Fed's Yellen Facing Hard Call on When Labor Market Heals

Friday, 22 Aug 2014 11:49 PM

 

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Federal Reserve Chair Janet Yellen said she still isn’t satisfied with the U.S. labor market.

Deciding when she is won’t be easy.

“The labor market has yet to fully recover,” Yellen said today in a speech at the Kansas City Fed’s annual conference in Jackson Hole, Wyoming. While the five-year expansion has put more Americans back to work, “a key challenge is to assess just how far the economy now stands from attainment of its maximum employment goal.”

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Her comments echoed the message from minutes of the July Federal Open Market Committee meeting, which showed officials growing more aware that labor markets are returning to health. She said policy makers will have to look at a “wide range” of indicators to make that assessment, adding that there’s “no simple recipe” for deciding when to raise interest rates for the first time since 2006.

Yellen also emphasized the need for flexibility: If progress “continues to be more rapid than anticipated,” an interest-rate increase could come sooner than currently expected and further increases could be more rapid, she said. Conversely, if the Fed’s goals of full employment and stable prices remain elusive, policy would be more accommodative.

“It is a more balanced assessment than she has given in recent quarters,” said Michael Gapen, senior U.S. economist at Barclays Capital Inc. and a former member of the Fed Board staff. One takeaway: the closer the committee gets to full employment, the more difficult it is to “give concrete guidance” on the outlook for interest rates, Gapen said.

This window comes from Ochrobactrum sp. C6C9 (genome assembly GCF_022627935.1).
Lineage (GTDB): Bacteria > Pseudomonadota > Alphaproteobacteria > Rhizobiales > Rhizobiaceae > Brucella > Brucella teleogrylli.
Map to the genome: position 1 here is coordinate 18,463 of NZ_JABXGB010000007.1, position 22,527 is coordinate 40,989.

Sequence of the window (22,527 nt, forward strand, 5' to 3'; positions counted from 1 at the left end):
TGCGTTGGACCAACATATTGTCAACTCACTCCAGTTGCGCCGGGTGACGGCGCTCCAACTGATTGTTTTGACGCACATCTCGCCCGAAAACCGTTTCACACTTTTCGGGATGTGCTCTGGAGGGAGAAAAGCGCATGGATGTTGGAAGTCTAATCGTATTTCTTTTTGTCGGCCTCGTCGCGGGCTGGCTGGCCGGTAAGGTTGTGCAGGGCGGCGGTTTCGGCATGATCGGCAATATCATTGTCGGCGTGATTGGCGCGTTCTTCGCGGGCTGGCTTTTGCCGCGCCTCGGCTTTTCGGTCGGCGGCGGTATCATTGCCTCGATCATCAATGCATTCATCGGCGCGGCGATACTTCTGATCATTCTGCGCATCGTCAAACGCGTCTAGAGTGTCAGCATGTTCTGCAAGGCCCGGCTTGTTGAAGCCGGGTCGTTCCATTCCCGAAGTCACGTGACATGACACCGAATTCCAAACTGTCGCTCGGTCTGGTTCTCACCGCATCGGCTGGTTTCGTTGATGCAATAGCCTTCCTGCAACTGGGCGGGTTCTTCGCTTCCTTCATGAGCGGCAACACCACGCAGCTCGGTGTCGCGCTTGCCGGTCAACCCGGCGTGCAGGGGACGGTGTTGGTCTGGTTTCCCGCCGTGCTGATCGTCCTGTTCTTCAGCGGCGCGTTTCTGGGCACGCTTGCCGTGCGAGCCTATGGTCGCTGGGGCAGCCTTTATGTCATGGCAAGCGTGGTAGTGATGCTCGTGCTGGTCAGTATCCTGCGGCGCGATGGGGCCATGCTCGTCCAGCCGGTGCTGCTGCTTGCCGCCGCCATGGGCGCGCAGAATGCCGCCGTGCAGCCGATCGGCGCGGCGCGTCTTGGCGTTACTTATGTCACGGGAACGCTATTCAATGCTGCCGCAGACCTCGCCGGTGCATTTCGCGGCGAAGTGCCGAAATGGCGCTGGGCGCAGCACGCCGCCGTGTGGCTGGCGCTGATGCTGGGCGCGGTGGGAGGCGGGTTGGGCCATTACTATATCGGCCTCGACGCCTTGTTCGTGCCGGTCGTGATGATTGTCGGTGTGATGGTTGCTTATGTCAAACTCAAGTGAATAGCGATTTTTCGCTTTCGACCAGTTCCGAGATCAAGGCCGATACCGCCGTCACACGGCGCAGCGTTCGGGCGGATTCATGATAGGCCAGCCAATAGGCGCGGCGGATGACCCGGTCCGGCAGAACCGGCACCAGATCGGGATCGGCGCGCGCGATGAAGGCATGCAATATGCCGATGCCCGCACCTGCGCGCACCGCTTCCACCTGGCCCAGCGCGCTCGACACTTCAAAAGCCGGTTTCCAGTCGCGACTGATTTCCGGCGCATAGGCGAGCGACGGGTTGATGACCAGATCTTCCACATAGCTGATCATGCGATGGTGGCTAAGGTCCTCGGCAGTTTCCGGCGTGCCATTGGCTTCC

Communications Challenge

Yellen acknowledged that challenge, saying that officials are “particularly attentive to the need to clearly describe the policy framework we are using.”

Stocks remained lower after her remarks. The Standard & Poor’s 500 Index declined 0.2 percent to 1,988.4 at the 4 p.m. close of trading in New York after reaching an all-time high yesterday.

Five-year Treasury note yields rose on bets Yellen remains on pace to raise rates next year. Yields rose three basis points, or 0.03 percentage point, to 1.66 percent at 5 p.m. after earlier touching 1.68 percent, the highest since Aug. 5.

Policy makers in June projected that the benchmark interest rate would rise sometime next year. They have kept the rate close to zero since December 2008.

Measuring Slack

In her remarks, Yellen repeated the FOMC statement that “underutilization of labor resources still remains significant.” Much of her 16-page speech walked through measures of labor-market “slack” that Yellen uses — such as the number of people employed part-time who prefer full-time work — and how much of that slack might be related to weak demand as opposed to longer-term trends.

“Significant structural factors have affected the labor market, including the aging of the workforce and other demographic trends,” she said.